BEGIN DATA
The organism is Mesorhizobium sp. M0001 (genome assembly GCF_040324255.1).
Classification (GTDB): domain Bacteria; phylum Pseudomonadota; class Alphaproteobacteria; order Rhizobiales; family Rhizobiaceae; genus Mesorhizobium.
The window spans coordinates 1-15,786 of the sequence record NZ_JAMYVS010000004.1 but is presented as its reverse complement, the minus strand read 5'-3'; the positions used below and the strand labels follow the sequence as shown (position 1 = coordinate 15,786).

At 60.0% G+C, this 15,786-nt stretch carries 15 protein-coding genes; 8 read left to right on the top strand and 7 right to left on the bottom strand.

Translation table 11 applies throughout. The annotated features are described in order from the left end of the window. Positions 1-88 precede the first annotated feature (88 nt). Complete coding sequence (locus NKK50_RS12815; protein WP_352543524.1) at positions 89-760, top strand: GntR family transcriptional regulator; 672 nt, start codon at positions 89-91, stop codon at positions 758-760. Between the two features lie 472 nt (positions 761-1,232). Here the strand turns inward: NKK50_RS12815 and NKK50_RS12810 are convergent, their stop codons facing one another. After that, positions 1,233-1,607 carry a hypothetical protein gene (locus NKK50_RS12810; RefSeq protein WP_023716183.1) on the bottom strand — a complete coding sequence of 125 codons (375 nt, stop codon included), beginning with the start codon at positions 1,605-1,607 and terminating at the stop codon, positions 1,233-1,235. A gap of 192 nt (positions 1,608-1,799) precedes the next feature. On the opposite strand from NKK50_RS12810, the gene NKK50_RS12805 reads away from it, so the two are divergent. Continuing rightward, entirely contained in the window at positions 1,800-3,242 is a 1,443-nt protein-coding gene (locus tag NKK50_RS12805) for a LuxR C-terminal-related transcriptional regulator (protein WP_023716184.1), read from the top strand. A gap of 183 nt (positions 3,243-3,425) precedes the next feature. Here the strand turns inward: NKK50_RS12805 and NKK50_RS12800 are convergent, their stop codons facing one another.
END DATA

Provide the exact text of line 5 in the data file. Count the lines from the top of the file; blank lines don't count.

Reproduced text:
Translation table 11 applies throughout. The annotated features are described in order from the left end of the window. Positions 1-88 precede the first annotated feature (88 nt). Complete coding sequence (locus NKK50_RS12815; protein WP_352543524.1) at positions 89-760, top strand: GntR family transcriptional regulator; 672 nt, start codon at positions 89-91, stop codon at positions 758-760. Between the two features lie 472 nt (positions 761-1,232). Here the strand turns inward: NKK50_RS12815 and NKK50_RS12810 are convergent, their stop codons facing one another. After that, positions 1,233-1,607 carry a hypothetical protein gene (locus NKK50_RS12810; RefSeq protein WP_023716183.1) on the bottom strand — a complete coding sequence of 125 codons (375 nt, stop codon included), beginning with the start codon at positions 1,605-1,607 and terminating at the stop codon, positions 1,233-1,235. A gap of 192 nt (positions 1,608-1,799) precedes the next feature. On the opposite strand from NKK50_RS12810, the gene NKK50_RS12805 reads away from it, so the two are divergent. Continuing rightward, entirely contained in the window at positions 1,800-3,242 is a 1,443-nt protein-coding gene (locus tag NKK50_RS12805) for a LuxR C-terminal-related transcriptional regulator (protein WP_023716184.1), read from the top strand. A gap of 183 nt (positions 3,243-3,425) precedes the next feature. Here the strand turns inward: NKK50_RS12805 and NKK50_RS12800 are convergent, their stop codons facing one another.